If internal organs are affected blood may appear via body orifices.

13

Areas internal bleeding could be present

Abdominal cavity from damage to internal organs.

Thoracic cavity from damage to the lungs.

In closed fractures.

In contusions.

14

Penetrating injury complications

May be difficult to stop bleeding.

May affect underlying tissues/organs.

Difficult to assess severity of injury.

Increased risk of infection.

15

Complications of bleeding

Depth, type and size of wound.
Size of blood vessel involved.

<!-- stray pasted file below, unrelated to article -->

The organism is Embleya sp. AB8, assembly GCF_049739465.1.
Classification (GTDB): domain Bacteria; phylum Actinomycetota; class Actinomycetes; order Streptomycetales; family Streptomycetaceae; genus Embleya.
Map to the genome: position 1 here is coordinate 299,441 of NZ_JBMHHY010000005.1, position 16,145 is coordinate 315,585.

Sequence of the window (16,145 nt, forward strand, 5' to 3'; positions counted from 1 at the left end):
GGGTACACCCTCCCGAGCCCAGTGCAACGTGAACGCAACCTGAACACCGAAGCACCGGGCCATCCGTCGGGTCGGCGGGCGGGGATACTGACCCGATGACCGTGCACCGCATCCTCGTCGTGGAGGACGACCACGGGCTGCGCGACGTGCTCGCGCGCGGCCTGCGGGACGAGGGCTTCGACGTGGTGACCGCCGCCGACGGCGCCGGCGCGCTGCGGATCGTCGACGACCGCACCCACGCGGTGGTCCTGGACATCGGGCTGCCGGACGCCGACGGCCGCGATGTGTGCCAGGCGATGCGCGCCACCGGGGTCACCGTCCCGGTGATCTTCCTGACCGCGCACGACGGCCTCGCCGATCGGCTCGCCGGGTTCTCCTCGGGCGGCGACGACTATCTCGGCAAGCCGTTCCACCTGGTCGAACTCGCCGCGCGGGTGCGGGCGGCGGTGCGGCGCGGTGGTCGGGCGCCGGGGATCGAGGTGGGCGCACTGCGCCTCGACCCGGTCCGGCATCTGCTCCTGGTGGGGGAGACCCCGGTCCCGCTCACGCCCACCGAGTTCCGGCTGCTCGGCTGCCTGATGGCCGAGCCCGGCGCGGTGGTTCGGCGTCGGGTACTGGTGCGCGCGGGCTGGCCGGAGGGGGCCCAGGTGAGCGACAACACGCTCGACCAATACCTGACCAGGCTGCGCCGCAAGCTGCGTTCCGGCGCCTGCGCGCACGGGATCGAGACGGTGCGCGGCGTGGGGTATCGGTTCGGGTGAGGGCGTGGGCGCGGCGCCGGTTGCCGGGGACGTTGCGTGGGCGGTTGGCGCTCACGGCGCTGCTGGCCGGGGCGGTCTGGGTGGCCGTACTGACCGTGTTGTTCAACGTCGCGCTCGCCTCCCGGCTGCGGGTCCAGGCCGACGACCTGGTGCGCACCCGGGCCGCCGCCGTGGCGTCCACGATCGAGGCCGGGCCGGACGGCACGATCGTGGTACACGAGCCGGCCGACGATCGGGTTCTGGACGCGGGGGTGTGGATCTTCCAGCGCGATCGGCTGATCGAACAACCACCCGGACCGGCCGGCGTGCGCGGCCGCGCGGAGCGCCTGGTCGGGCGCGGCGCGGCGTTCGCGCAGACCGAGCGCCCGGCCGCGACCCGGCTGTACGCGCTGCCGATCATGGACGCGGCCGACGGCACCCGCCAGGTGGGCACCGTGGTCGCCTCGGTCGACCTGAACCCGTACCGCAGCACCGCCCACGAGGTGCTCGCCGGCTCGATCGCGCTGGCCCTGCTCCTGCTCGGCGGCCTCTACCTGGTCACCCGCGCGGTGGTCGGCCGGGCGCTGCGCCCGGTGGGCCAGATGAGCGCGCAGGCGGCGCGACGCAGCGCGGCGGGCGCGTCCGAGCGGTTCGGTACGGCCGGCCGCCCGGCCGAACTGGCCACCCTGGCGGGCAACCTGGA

Duration of bleeding.
Position of injury.
Age/Size of patient
Infection
Emotional distress.

16

Assessing severity of bleeding - signs

Pulse rate increases - weakens with deterioration.
Respiration - increased to air hunger.
Pupils become dilated.
Skin pallor, cold extremities, cyanosis.
Blood pressure lowers - a late stage but a dramatic sign.

17

Management of bleeding

Primary survey: DRABC
Control any serious/obvious haemorrhage.
Administer high % oxygen as appropriate.
Consider paramedic assistance where needed.
Apply direct pressure as required.
Elevate wound if possible.
Raise lower limbs if possible.
Treat for shock.
Reassurance.
If conscious position patient flat with head and shoulders slightly raised.
If unconscious place patient in stable side position.
Treat other injuries and bleeding.
Do not remove foreign bodies.
Check dressings for security and effectiveness.
Consider pressure points if necessary.